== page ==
Read to the bottom links.

from the FAS Project on Government Secrecy
Volume 2011, Issue No. 79
August 22, 2011

Secrecy News Blog:



A newly released intelligence guide to document classification markings
explains the meaning and proper use of control markings to designate
classified information.  See “Authorized Classification and Control
Markings Register,” CAPCO, Volume 4, Edition 2, May 31, 2011:

This material is very detailed, comprehensive and quite informative, with
only a few redacted passages pertaining to some code word usages.

But though it is only three months old, it is already out of date due to
the constant churning within the classification system that regularly
generates new marking requirements and cancels old, familiar ones.  This
has been particularly true lately with respect to changes in markings for
“Restricted Data,” or classified nuclear weapons information.

Thus, the intelligence guide to classification marking refers to the
so-called “Sigma” system for marking Restricted Data.  Each Sigma level
refers to a particular aspect of nuclear weapons design.  According to the
intelligence community guide, the Sigma system extends from Sigma 1 to
Sigma 15 and also Sigma 20.  But that is no longer accurate.

In a July 2011 order, the Department of Energy determined that Sigma
levels 1 through 5 and 9 through 13 are now obsolete.  So they have been
disestablished.  Meanwhile, a new Sigma category, Sigma 18, has been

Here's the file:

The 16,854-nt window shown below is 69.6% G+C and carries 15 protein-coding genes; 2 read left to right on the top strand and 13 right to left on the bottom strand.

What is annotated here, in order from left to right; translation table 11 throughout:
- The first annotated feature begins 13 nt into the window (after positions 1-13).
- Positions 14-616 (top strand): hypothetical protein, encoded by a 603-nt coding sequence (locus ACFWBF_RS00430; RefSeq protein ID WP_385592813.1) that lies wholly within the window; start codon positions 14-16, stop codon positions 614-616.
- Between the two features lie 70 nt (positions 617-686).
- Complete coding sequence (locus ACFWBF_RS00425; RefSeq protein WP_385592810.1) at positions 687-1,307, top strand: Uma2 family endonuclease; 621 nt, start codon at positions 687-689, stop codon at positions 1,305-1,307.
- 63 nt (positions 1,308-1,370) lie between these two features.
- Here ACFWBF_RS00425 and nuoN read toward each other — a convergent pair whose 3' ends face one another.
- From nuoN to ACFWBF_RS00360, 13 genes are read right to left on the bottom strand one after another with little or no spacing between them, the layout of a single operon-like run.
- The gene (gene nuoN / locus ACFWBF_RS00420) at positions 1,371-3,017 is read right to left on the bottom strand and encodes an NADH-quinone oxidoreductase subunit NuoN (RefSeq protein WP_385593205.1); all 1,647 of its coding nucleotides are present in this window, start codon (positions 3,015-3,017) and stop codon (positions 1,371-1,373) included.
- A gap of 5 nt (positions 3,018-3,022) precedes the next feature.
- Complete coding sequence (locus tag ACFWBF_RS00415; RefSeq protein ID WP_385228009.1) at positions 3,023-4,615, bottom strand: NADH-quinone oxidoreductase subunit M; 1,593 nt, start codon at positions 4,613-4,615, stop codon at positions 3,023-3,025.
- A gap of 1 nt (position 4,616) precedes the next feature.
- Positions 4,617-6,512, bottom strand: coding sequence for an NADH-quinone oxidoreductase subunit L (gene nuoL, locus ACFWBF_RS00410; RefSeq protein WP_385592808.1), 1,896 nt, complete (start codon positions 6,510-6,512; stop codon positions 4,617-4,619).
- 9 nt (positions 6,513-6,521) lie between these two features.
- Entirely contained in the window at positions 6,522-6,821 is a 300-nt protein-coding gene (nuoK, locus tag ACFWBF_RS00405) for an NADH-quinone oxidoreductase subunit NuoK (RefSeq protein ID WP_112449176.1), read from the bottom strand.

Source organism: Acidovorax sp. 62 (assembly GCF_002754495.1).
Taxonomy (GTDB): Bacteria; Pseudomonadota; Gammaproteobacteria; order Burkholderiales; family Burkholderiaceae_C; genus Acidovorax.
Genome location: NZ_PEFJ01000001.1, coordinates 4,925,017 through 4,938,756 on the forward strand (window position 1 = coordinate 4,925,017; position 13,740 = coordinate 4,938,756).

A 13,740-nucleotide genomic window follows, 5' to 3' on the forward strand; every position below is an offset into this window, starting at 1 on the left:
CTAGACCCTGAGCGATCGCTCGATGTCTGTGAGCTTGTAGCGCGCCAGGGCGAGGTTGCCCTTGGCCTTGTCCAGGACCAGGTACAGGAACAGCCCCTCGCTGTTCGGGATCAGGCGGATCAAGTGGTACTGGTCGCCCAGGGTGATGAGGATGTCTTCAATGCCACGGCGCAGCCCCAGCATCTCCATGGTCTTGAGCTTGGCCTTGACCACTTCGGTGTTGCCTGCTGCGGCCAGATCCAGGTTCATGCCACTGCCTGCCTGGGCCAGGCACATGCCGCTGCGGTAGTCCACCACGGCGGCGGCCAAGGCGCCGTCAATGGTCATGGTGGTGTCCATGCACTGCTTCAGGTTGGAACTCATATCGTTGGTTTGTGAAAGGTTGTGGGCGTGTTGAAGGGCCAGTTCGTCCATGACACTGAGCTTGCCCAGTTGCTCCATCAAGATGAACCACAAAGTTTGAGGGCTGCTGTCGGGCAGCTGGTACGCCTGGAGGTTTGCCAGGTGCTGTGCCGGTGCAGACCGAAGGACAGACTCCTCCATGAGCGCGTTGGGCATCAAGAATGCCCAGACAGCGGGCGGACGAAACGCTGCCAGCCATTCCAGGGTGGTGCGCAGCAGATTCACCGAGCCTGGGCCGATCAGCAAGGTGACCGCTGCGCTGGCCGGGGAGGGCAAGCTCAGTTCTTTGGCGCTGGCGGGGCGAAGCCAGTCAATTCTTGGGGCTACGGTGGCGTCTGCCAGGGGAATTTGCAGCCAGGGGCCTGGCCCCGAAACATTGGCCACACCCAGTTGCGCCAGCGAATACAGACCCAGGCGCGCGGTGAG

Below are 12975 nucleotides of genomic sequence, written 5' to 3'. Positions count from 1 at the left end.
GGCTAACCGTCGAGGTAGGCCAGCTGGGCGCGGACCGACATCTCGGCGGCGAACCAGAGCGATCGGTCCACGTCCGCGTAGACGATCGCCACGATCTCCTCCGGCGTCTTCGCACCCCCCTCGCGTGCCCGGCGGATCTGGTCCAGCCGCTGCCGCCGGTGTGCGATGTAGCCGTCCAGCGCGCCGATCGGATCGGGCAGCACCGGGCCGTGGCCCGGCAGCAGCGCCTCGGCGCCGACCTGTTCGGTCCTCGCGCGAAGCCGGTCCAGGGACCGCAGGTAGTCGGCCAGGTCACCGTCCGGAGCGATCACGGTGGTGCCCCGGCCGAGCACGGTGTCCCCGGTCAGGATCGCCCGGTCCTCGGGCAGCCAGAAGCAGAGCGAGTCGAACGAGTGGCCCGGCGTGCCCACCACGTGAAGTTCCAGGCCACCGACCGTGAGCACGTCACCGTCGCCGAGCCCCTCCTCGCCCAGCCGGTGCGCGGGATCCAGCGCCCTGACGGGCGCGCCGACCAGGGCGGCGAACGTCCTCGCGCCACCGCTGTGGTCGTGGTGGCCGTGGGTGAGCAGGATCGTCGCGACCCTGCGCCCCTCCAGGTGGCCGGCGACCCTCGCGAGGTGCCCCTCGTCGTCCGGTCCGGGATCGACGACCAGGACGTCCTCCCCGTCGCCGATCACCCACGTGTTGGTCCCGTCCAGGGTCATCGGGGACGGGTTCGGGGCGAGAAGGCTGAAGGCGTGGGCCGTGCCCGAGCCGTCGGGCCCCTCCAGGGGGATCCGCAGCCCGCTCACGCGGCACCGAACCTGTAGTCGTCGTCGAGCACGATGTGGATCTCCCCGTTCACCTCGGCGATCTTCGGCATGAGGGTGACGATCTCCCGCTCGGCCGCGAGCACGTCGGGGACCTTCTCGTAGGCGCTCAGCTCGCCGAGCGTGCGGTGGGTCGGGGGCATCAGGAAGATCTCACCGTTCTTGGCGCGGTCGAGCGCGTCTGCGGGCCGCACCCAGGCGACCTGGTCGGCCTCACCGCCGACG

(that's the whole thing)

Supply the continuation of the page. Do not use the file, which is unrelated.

created to address “Control of Complete Designs” and to protect “past and
present U.S. nuclear weapons, nuclear devices and weapon designs.”  See
“Control of Nuclear Weapon Data,” DoE Order 452.8, July 21, 2011:

At this late date in the nuclear era, there are still other “innovations”
in nuclear technology and nuclear secrecy.  The New York Times reported
last weekend on an apparent breakthrough in the use of lasers to enrich
uranium.  This laser enrichment process, known as SILEX (Separation of
Isotopes by Laser Excitation), also poses new proliferation issues.  See
“Laser Advances in Nuclear Fuel Stir Terror Fear” by William J. Broad,
August 21.

Though the Times story did not mention it, the SILEX process is also a
unique case in which information that was privately generated was
nevertheless classified by the government.  As far as could be determined,
the decision to classify this non-governmental information under the Atomic
Energy Act is the first and only time that such authority has been
exercised.  See this 2001 “Record of Decision to Classify Certain Elements
of the SILEX Process as Privately Generated Restricted Data.”

(See also “A Glimpse of the SILEX Uranium Enrichment Process,” Secrecy
News, August 22, 2007.)

For its part, the Department of Defense issued a new Instruction last week
on “Disclosure of Atomic Information to Foreign Governments and Regional
Defense Organizations” (DoDI 5030.14, August 17, 2011).


Prosecutors in the case of former CIA officer Jeffrey Sterling, who is
accused of leaking classified information, should not be permitted to
present their evidence at trial in modified or redacted form and should
also not be able to employ other extraordinary security measures, defense
attorneys argued in an August 19 pleading.

Specifically, the defense team said that prosecutors should not be allowed
to use the provisions of the Classified Information Procedures Act (CIPA)